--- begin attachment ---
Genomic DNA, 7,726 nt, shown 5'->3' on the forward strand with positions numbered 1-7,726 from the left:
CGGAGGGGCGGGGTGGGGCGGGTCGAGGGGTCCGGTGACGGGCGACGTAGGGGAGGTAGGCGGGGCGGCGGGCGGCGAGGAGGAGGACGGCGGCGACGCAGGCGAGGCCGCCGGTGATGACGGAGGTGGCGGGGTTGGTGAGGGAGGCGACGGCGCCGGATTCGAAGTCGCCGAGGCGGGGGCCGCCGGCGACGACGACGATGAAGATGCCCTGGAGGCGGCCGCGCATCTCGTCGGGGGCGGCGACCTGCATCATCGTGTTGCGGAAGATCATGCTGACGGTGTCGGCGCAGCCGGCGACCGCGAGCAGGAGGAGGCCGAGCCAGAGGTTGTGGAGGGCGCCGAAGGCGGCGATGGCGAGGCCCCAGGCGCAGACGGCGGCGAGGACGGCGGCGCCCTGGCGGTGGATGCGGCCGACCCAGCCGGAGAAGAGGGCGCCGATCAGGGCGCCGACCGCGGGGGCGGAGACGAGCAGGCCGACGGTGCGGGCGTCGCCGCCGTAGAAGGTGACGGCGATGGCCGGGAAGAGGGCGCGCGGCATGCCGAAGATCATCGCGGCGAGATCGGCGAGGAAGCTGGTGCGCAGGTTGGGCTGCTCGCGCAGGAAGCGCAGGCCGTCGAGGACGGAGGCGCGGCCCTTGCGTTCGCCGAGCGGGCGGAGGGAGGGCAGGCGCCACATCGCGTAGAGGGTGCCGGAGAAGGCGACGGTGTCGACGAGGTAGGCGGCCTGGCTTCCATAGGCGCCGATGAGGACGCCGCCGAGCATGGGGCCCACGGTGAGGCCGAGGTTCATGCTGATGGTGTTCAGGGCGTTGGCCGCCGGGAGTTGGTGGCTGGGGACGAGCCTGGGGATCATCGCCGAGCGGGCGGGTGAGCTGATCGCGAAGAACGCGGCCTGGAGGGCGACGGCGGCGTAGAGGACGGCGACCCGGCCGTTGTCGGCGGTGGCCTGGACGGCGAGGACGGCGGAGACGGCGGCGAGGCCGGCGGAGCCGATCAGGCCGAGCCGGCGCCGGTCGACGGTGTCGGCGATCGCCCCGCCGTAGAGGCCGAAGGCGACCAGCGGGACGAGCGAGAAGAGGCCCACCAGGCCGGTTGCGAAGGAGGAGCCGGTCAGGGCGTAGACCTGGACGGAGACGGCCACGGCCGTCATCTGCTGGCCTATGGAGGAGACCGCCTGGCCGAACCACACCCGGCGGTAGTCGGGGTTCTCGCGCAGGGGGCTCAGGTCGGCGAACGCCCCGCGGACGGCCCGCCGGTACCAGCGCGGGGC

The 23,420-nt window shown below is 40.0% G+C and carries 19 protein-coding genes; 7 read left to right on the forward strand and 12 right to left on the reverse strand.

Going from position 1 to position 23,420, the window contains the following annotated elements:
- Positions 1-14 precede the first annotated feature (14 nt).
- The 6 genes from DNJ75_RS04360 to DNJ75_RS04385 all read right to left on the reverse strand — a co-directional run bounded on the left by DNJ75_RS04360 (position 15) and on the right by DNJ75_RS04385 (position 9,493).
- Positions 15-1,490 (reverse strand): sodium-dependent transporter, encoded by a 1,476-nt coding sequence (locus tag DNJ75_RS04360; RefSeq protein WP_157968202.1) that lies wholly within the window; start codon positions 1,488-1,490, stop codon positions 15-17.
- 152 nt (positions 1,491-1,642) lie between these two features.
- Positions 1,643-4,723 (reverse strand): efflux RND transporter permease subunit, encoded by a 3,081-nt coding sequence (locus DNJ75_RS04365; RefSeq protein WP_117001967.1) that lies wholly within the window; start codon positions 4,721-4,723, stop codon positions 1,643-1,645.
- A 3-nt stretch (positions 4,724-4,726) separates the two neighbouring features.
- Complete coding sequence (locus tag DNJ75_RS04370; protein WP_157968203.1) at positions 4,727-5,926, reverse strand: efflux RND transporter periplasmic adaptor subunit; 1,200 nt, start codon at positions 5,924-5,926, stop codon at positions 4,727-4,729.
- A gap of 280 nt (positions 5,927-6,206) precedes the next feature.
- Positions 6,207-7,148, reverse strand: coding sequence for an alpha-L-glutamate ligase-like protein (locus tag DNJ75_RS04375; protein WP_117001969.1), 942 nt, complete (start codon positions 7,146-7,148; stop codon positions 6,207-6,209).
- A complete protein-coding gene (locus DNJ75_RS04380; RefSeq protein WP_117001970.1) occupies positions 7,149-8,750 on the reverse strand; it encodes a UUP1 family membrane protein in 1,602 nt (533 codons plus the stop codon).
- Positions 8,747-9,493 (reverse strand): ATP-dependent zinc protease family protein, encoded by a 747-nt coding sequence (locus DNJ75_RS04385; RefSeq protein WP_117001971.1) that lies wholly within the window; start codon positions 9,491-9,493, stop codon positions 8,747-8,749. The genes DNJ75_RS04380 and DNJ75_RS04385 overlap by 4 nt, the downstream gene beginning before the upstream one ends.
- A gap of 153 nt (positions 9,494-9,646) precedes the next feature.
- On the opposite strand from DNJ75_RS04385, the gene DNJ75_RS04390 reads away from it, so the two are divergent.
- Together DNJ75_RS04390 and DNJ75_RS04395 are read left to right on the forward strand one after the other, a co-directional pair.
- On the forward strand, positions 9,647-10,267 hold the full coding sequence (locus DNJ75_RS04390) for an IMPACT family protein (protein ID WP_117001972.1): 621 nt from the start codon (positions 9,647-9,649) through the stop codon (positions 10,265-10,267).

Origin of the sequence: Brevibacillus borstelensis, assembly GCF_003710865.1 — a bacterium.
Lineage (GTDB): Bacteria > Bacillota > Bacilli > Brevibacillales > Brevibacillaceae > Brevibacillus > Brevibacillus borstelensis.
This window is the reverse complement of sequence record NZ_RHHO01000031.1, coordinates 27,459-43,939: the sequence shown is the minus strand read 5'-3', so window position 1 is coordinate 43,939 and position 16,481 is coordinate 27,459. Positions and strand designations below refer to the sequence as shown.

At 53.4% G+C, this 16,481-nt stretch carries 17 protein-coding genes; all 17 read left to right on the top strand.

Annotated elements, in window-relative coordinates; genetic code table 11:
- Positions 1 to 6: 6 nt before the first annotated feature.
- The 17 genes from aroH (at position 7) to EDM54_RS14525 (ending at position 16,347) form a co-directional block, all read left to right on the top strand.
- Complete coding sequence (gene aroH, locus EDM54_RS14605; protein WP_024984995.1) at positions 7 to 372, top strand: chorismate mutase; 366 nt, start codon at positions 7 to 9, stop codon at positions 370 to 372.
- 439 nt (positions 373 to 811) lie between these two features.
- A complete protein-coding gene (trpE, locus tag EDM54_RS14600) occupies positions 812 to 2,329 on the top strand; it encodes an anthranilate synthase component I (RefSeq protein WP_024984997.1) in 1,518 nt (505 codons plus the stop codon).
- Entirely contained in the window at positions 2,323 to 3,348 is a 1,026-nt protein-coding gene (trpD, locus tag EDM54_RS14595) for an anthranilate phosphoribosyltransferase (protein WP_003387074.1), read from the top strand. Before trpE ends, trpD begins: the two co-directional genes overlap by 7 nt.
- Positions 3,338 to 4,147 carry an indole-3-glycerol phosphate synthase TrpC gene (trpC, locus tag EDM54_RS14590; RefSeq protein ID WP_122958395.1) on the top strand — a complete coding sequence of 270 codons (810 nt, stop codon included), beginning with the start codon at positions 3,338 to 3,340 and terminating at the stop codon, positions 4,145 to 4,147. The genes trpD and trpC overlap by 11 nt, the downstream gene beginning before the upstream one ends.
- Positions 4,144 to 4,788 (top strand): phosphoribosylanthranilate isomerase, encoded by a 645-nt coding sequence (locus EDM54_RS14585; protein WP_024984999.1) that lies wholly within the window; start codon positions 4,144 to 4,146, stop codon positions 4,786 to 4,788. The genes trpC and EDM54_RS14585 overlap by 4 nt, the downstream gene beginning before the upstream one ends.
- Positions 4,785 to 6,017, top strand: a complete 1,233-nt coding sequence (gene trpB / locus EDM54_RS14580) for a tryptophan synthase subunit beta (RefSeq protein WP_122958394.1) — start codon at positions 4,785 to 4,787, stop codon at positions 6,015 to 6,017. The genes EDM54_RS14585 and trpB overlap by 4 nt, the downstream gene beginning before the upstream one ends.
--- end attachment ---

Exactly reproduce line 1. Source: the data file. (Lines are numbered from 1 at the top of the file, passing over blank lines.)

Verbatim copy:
Genomic DNA, 7,726 nt, shown 5'->3' on the forward strand with positions numbered 1-7,726 from the left: